“Okay,” I said hesitantly.

“You told me that ‘every time’ you’d had sex as an adult, you’d wanted to die,” she said.

Her words slid into my gut like a knife and punctured my breath; I’ll never forget them. What was another person doing in here? “I don’t remember saying that,” I thought. “Did I say that?” Then I looked down at the kitchen table. I was shaking. I felt so ashamed. I wanted to run, but I knew there was nowhere left to go. I couldn’t look at her. I put my right hand up to cover my face, hoping that she couldn’t see me and it would block her out. I felt like I’d been found out and that something dreadful was about to happen. From my right-hand side, I felt a hand touch my arm, ever so gently, as if holding a child. The initial contact made me jump, because I wasn’t expecting it. I felt invaded, then comforted almost as quickly. It was strange. Nobody had touched me in a long time. Then the tears came: something had changed forever.

After those torturous days that Christmas, my therapist returned from her holiday and when she did, she felt the full force of my feelings of being betrayed. I stormed into her house and with all guns blazing the murderous rage I had carried throughout the break and for the previous thirty years erupted at once. The sound was from another world and came up and out like a volcano, pumping through my veins, yelling at her. I had never allowed myself to express anything like this before because I was afraid I would kill somebody. I had never considered myself to be a particularly angry person, and for the most part I’m not, but this part was unmistakeable. He was father and grandfather personified: the bristling rage, flared nostrils, the black eyeballs, the thunderous noise that could be heard at the end of the street – a learnt response stored up after 30 years of injustice. All these details were relayed back to me by my therapist, who mirrored back over long periods of time what it felt like to be on the receiving end of it: terrifying. It was terrifying for me too in that state – someone else was doing this, the part that had come to protect the little ones from the torture, but had also prevented any meaningful relationship as an adult.

For the first year in therapy, the rage erupted frequently and with real venom. We also had some real battles in the therapy room. At times I stormed out furious at feeling misunderstood and that I, like many men out there, was being censored and not allowed to express myself as I wished. The rage has been a case in point. It exploded so frequently that we had to find a safe way of working with it – a compromise. We came to an agreement, reluctantly on my part initially, that relationally it would be safer and more acceptable for me to go into the next room and shout, when I felt the rage coming. She started to become more and more familiar with my mannerisms and the colour and look in my eyes when this part was around and could even pre-empt before I could, and would ask gently if I wanted to go next door. Sometimes I got up before she said anything. To the untrained eye, and the untrained therapist, these things go unnoticed.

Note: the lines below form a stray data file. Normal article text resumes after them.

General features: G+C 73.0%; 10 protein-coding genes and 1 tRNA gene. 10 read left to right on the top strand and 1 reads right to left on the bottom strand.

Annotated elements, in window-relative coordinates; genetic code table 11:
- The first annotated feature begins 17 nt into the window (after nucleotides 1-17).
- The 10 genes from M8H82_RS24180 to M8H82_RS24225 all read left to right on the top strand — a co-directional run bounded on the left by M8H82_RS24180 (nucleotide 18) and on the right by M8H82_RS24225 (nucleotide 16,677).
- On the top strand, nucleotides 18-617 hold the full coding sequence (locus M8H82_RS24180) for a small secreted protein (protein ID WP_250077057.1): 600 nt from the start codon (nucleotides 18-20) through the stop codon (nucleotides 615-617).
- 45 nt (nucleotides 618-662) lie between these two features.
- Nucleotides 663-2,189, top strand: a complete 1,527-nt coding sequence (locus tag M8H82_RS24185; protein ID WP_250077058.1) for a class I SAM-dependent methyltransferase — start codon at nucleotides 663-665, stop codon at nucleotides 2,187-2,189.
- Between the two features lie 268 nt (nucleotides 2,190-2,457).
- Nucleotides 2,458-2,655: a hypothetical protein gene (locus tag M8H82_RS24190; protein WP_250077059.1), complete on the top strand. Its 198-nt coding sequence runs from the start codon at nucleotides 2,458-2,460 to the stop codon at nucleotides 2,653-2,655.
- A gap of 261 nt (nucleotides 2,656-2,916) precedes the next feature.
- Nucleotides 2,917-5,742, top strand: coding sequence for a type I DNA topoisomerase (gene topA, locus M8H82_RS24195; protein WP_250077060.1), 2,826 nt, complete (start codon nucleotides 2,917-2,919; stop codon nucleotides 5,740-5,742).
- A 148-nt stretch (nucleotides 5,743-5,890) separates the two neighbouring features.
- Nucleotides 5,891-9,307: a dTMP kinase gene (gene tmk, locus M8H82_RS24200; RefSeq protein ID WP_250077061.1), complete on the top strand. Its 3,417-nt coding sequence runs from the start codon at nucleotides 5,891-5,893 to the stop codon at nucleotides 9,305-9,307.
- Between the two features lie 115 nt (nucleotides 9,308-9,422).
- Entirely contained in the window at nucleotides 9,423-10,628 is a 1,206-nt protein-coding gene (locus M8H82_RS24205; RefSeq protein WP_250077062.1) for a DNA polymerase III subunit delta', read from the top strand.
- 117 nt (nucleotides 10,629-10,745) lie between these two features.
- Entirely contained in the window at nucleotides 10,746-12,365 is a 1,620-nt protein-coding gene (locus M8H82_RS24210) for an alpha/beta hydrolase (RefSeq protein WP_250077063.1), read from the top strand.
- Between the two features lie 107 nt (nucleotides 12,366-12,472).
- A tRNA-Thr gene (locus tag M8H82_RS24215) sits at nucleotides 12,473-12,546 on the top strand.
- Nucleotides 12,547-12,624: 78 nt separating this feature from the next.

The frequency and severity of the rage has calmed down significantly but the murderous rage and at times the quite literal desire to kill were frighteningly real. I wondered how many men hadn’t been as lucky as I am, to have an outlet for this rage: how many had instead ended up being locked away, sectioned or dead. I have started to feel a responsibility to do what I can to help those other men, many of whom are likely to have DID and are completely unaware of it, through no fault of their own. I’ve realised through this process what a fine line it can be between acting on these impulses and not doing so, and many of these guys must have fallen on the wrong side of the line. I’m not condoning violence or justifying it in any way, but a far greater understanding is needed to empathise with these men and their reasons for being that way: society and the media do not help.